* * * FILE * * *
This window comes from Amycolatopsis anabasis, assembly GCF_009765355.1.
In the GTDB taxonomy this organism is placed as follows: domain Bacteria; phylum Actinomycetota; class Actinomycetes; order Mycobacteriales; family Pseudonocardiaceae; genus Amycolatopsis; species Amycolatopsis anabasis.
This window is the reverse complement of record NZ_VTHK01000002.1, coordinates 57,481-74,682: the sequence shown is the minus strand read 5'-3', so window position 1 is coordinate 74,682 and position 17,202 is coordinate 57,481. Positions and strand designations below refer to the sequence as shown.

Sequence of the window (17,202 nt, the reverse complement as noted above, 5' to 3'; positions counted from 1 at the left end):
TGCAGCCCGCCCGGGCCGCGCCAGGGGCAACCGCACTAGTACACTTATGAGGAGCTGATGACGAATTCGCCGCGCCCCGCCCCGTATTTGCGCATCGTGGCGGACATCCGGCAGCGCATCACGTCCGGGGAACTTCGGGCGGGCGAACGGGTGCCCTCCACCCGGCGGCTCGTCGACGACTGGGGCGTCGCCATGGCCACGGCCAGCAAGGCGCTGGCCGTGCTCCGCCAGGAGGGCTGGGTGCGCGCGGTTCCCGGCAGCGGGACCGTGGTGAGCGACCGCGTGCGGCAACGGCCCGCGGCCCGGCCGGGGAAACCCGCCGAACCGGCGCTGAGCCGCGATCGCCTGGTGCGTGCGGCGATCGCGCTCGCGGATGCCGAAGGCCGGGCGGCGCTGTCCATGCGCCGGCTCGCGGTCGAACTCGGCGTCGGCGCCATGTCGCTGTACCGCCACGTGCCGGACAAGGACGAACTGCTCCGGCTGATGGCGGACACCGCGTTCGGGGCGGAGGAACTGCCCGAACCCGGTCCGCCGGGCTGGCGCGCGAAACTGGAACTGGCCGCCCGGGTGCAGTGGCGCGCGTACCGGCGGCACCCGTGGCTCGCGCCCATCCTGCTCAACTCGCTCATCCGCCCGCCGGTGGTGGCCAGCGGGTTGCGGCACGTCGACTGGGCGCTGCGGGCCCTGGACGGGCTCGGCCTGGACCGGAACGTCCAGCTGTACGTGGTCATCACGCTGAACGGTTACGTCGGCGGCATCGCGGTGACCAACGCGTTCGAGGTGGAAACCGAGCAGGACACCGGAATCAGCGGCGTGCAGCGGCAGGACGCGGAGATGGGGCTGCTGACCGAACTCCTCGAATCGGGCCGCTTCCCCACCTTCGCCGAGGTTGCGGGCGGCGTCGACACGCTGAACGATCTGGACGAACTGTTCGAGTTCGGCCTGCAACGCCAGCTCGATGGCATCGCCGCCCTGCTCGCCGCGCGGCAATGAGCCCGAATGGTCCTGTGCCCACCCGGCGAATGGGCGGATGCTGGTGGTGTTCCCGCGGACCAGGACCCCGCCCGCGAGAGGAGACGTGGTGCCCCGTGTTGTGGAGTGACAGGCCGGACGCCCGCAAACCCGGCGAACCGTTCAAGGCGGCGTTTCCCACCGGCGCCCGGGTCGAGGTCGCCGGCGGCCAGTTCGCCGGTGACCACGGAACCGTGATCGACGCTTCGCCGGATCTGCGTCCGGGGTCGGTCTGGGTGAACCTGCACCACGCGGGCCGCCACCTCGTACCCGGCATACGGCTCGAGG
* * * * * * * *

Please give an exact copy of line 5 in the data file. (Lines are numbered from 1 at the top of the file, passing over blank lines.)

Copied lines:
TGCAGCCCGCCCGGGCCGCGCCAGGGGCAACCGCACTAGTACACTTATGAGGAGCTGATGACGAATTCGCCGCGCCCCGCCCCGTATTTGCGCATCGTGGCGGACATCCGGCAGCGCATCACGTCCGGGGAACTTCGGGCGGGCGAACGGGTGCCCTCCACCCGGCGGCTCGTCGACGACTGGGGCGTCGCCATGGCCACGGCCAGCAAGGCGCTGGCCGTGCTCCGCCAGGAGGGCTGGGTGCGCGCGGTTCCCGGCAGCGGGACCGTGGTGAGCGACCGCGTGCGGCAACGGCCCGCGGCCCGGCCGGGGAAACCCGCCGAACCGGCGCTGAGCCGCGATCGCCTGGTGCGTGCGGCGATCGCGCTCGCGGATGCCGAAGGCCGGGCGGCGCTGTCCATGCGCCGGCTCGCGGTCGAACTCGGCGTCGGCGCCATGTCGCTGTACCGCCACGTGCCGGACAAGGACGAACTGCTCCGGCTGATGGCGGACACCGCGTTCGGGGCGGAGGAACTGCCCGAACCCGGTCCGCCGGGCTGGCGCGCGAAACTGGAACTGGCCGCCCGGGTGCAGTGGCGCGCGTACCGGCGGCACCCGTGGCTCGCGCCCATCCTGCTCAACTCGCTCATCCGCCCGCCGGTGGTGGCCAGCGGGTTGCGGCACGTCGACTGGGCGCTGCGGGCCCTGGACGGGCTCGGCCTGGACCGGAACGTCCAGCTGTACGTGGTCATCACGCTGAACGGTTACGTCGGCGGCATCGCGGTGACCAACGCGTTCGAGGTGGAAACCGAGCAGGACACCGGAATCAGCGGCGTGCAGCGGCAGGACGCGGAGATGGGGCTGCTGACCGAACTCCTCGAATCGGGCCGCTTCCCCACCTTCGCCGAGGTTGCGGGCGGCGTCGACACGCTGAACGATCTGGACGAACTGTTCGAGTTCGGCCTGCAACGCCAGCTCGATGGCATCGCCGCCCTGCTCGCCGCGCGGCAATGAGCCCGAATGGTCCTGTGCCCACCCGGCGAATGGGCGGATGCTGGTGGTGTTCCCGCGGACCAGGACCCCGCCCGCGAGAGGAGACGTGGTGCCCCGTGTTGTGGAGTGACAGGCCGGACGCCCGCAAACCCGGCGAACCGTTCAAGGCGGCGTTTCCCACCGGCGCCCGGGTCGAGGTCGCCGGCGGCCAGTTCGCCGGTGACCACGGAACCGTGATCGACGCTTCGCCGGATCTGCGTCCGGGGTCGGTCTGGGTGAACCTGCACCACGCGGGCCGCCACCTCGTACCCGGCATACGGCTCGAGG